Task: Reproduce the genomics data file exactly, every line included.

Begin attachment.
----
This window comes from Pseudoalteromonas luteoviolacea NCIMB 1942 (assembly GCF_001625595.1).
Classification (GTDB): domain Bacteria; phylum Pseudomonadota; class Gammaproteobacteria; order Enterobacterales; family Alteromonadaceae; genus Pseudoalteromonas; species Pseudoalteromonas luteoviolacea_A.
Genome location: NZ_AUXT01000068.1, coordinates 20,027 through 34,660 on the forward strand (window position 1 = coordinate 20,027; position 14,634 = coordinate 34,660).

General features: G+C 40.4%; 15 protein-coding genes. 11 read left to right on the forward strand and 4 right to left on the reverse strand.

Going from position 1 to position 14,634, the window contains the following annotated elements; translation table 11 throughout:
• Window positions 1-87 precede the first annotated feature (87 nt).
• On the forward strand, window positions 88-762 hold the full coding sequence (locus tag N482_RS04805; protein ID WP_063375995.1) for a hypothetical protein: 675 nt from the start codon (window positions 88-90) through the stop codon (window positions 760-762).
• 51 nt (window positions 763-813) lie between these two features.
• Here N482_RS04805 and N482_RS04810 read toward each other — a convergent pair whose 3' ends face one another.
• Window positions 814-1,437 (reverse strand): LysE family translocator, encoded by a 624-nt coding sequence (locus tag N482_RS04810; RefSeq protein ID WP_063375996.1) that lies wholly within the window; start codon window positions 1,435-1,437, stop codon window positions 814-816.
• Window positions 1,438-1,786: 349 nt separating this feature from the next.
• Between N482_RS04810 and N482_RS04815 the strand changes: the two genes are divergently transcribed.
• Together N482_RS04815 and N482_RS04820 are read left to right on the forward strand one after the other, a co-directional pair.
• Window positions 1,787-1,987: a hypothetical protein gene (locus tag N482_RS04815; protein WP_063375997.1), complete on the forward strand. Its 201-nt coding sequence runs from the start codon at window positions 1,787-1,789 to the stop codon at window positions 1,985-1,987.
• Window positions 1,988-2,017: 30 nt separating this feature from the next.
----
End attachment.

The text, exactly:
This window comes from Pseudoalteromonas luteoviolacea NCIMB 1942 (assembly GCF_001625595.1).
Classification (GTDB): domain Bacteria; phylum Pseudomonadota; class Gammaproteobacteria; order Enterobacterales; family Alteromonadaceae; genus Pseudoalteromonas; species Pseudoalteromonas luteoviolacea_A.
Genome location: NZ_AUXT01000068.1, coordinates 20,027 through 34,660 on the forward strand (window position 1 = coordinate 20,027; position 14,634 = coordinate 34,660).

General features: G+C 40.4%; 15 protein-coding genes. 11 read left to right on the forward strand and 4 right to left on the reverse strand.

Going from position 1 to position 14,634, the window contains the following annotated elements; translation table 11 throughout:
• Window positions 1-87 precede the first annotated feature (87 nt).
• On the forward strand, window positions 88-762 hold the full coding sequence (locus tag N482_RS04805; protein ID WP_063375995.1) for a hypothetical protein: 675 nt from the start codon (window positions 88-90) through the stop codon (window positions 760-762).
• 51 nt (window positions 763-813) lie between these two features.
• Here N482_RS04805 and N482_RS04810 read toward each other — a convergent pair whose 3' ends face one another.
• Window positions 814-1,437 (reverse strand): LysE family translocator, encoded by a 624-nt coding sequence (locus tag N482_RS04810; RefSeq protein ID WP_063375996.1) that lies wholly within the window; start codon window positions 1,435-1,437, stop codon window positions 814-816.
• Window positions 1,438-1,786: 349 nt separating this feature from the next.
• Between N482_RS04810 and N482_RS04815 the strand changes: the two genes are divergently transcribed.
• Together N482_RS04815 and N482_RS04820 are read left to right on the forward strand one after the other, a co-directional pair.
• Window positions 1,787-1,987: a hypothetical protein gene (locus tag N482_RS04815; protein WP_063375997.1), complete on the forward strand. Its 201-nt coding sequence runs from the start codon at window positions 1,787-1,789 to the stop codon at window positions 1,985-1,987.
• Window positions 1,988-2,017: 30 nt separating this feature from the next.